SF Bay ferry fleet floats toward renewable diesel
All Bay Area ferryboats that serve commuters and tourists will soon switch from regular diesel to renewable diesel fuel, San Francisco officials announced Thursday at Pier 35.
Switching the entire fleet of ferries that serve San Francisco’s waterfront to renewable diesel will reduce greenhouse gas emissions by more than 22,000 metric tons per year, according to officials.
The Red and White Fleet has already made the switch to renewable diesel last year, and the Fire Department changed over to renewable diesel this year on its fireboats.
To celebrate the announcement, a fireboat spewed water in the air behind city officials.
Other operators such as the Golden Gate Ferry, Hornblower Cruises, Blue and Gold and the Water Emergency Transportation Authority will make the transition next year.
The Mayor’s Office said The Port’s fuel dock at Hyde Street Harbor will transition this year.
Debbie Raphael, director of the Department of Environment, said The City’s transit fleet is one of the cleanest in the nation:
“Part of that cleanliness has to do with fuel switching where we are getting off of dirty diesel and replacing it with renewable fuels.”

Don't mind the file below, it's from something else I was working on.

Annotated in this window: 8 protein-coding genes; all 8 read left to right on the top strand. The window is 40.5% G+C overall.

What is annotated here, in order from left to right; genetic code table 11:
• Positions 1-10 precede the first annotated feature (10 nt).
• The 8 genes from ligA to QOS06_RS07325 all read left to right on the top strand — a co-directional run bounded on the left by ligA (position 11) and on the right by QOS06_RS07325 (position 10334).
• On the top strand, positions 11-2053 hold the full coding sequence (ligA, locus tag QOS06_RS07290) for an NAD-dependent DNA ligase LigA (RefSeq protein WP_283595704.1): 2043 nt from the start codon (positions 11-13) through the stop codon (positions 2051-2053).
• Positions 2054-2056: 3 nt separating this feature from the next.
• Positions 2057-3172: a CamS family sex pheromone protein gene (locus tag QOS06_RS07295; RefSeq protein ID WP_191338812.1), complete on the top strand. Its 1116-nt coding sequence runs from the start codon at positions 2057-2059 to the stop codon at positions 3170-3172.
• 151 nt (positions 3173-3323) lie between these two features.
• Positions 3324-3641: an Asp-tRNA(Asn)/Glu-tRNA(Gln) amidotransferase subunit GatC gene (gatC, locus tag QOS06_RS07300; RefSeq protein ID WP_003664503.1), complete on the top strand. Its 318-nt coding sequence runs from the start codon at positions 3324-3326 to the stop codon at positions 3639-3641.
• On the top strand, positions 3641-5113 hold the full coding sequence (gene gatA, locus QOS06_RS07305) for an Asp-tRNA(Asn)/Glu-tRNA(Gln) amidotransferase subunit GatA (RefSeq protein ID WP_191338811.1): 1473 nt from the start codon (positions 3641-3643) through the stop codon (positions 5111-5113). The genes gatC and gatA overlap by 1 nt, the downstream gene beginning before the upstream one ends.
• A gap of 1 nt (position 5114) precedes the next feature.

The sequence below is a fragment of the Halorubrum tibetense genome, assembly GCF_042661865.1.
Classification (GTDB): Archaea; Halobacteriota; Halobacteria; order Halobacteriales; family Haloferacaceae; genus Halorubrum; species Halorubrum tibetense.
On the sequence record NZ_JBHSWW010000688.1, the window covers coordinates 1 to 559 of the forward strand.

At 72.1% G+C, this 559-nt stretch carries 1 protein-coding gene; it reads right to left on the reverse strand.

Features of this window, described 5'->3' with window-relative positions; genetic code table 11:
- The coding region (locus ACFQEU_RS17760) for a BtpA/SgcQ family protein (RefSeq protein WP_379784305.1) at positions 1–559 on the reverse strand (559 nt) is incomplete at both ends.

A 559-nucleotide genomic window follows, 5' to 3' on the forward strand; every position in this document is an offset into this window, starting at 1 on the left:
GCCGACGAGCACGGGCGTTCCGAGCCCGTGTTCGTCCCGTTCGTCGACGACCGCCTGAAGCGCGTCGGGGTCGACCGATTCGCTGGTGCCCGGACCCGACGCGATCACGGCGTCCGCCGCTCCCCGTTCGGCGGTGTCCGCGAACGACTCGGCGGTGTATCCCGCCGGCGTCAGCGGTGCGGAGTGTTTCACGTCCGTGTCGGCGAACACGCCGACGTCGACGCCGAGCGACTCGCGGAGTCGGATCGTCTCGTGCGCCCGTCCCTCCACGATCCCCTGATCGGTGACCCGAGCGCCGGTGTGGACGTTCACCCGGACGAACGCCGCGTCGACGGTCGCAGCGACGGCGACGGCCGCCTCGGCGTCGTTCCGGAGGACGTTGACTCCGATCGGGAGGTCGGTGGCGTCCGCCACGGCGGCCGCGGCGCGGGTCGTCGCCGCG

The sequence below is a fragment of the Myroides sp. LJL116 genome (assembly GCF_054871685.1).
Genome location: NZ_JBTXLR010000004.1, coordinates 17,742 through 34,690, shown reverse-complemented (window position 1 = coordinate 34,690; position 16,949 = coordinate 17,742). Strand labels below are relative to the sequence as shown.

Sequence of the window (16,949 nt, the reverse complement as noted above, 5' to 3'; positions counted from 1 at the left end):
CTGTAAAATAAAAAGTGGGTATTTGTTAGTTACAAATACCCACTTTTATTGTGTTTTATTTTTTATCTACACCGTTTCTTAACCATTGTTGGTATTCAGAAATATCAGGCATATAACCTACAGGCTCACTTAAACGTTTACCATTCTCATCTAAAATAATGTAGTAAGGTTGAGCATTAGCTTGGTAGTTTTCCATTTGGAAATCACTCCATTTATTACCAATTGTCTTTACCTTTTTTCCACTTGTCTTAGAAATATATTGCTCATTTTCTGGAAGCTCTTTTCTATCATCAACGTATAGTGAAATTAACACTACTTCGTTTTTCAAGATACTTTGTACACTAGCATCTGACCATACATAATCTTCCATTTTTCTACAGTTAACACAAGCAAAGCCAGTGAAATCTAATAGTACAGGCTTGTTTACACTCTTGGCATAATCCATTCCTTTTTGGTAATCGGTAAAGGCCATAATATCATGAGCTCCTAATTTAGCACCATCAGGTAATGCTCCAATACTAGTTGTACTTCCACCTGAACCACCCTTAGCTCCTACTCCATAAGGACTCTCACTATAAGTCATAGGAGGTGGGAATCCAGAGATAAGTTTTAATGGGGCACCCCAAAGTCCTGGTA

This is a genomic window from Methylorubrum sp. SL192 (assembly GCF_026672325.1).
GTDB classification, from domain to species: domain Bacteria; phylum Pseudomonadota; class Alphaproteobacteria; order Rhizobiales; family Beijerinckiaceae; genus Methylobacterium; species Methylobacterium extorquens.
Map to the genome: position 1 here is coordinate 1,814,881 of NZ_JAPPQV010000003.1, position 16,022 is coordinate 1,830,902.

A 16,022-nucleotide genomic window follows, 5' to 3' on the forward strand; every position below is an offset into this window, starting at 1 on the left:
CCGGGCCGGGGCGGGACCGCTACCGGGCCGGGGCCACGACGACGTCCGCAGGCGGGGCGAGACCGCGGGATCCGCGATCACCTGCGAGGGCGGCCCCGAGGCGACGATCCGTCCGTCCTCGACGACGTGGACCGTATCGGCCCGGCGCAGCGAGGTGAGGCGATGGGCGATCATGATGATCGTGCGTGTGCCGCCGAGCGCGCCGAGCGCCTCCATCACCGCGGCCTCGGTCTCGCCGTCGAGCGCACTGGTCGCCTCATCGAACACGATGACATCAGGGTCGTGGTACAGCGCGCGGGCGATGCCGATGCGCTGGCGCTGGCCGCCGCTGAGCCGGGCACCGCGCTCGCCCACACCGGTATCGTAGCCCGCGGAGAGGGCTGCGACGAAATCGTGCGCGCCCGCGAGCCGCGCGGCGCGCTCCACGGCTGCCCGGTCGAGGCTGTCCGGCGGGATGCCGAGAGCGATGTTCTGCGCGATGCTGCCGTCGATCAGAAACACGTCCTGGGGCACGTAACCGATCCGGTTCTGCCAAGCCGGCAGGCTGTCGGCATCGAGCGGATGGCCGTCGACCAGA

Renewable diesel comes from vegetable oils, animal fats and waste oils, according to the Department of Environment.
The idea to switch fuels for the ferries came from late Mayor Ed Lee, said Port Director Elaine Forbes.
In 2016, Lee and Forbes were on a boat ride to tour one of the proposed sites for the Mission Bay Ferry Landing when he made the connection that while The City’s fleet can switch to using renewable diesel, the ferries can as well.
“He had a big vision for this waterfront and for growth in our water transportation and linked this vision of environmental stewardship.”
Tom Escher, owner and operator of Red and White Fleet, said since switching to renewable diesel, they have had no operational problems:
“This is our next step in our evolution to zero pollution.”
Mayor Mark Farrell said when the entire Bay Area fleet makes the switch to renewable, the region will become the first in the nation to achieve this goal:
“We will be the first in the country to lead on the environment.”